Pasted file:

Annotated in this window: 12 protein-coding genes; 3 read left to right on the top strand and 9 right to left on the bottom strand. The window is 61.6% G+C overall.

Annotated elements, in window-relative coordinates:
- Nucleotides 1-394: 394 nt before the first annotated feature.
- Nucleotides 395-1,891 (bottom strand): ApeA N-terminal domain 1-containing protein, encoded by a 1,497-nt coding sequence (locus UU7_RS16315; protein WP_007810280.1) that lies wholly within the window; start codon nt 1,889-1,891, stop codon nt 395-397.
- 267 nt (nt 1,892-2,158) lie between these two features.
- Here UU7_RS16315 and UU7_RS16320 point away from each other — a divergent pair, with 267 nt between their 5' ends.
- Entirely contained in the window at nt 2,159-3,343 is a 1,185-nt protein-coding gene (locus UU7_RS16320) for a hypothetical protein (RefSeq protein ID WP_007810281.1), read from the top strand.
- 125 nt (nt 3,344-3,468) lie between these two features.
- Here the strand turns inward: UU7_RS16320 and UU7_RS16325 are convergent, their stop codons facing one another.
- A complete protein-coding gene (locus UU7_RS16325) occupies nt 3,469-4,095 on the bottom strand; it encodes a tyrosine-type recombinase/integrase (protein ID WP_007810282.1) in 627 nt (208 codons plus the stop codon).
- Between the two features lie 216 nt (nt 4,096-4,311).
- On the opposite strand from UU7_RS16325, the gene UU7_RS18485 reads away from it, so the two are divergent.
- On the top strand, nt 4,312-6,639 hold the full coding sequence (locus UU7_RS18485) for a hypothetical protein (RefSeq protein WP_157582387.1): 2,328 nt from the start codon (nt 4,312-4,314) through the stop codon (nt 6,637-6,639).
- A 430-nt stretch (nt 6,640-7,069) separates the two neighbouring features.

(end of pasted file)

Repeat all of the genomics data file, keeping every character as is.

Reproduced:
Annotated in this window: 12 protein-coding genes; 3 read left to right on the top strand and 9 right to left on the bottom strand. The window is 61.6% G+C overall.

Annotated elements, in window-relative coordinates:
- Nucleotides 1-394: 394 nt before the first annotated feature.
- Nucleotides 395-1,891 (bottom strand): ApeA N-terminal domain 1-containing protein, encoded by a 1,497-nt coding sequence (locus UU7_RS16315; protein WP_007810280.1) that lies wholly within the window; start codon nt 1,889-1,891, stop codon nt 395-397.
- 267 nt (nt 1,892-2,158) lie between these two features.
- Here UU7_RS16315 and UU7_RS16320 point away from each other — a divergent pair, with 267 nt between their 5' ends.
- Entirely contained in the window at nt 2,159-3,343 is a 1,185-nt protein-coding gene (locus UU7_RS16320) for a hypothetical protein (RefSeq protein ID WP_007810281.1), read from the top strand.
- 125 nt (nt 3,344-3,468) lie between these two features.
- Here the strand turns inward: UU7_RS16320 and UU7_RS16325 are convergent, their stop codons facing one another.
- A complete protein-coding gene (locus UU7_RS16325) occupies nt 3,469-4,095 on the bottom strand; it encodes a tyrosine-type recombinase/integrase (protein ID WP_007810282.1) in 627 nt (208 codons plus the stop codon).
- Between the two features lie 216 nt (nt 4,096-4,311).
- On the opposite strand from UU7_RS16325, the gene UU7_RS18485 reads away from it, so the two are divergent.
- On the top strand, nt 4,312-6,639 hold the full coding sequence (locus UU7_RS18485) for a hypothetical protein (RefSeq protein WP_157582387.1): 2,328 nt from the start codon (nt 4,312-4,314) through the stop codon (nt 6,637-6,639).
- A 430-nt stretch (nt 6,640-7,069) separates the two neighbouring features.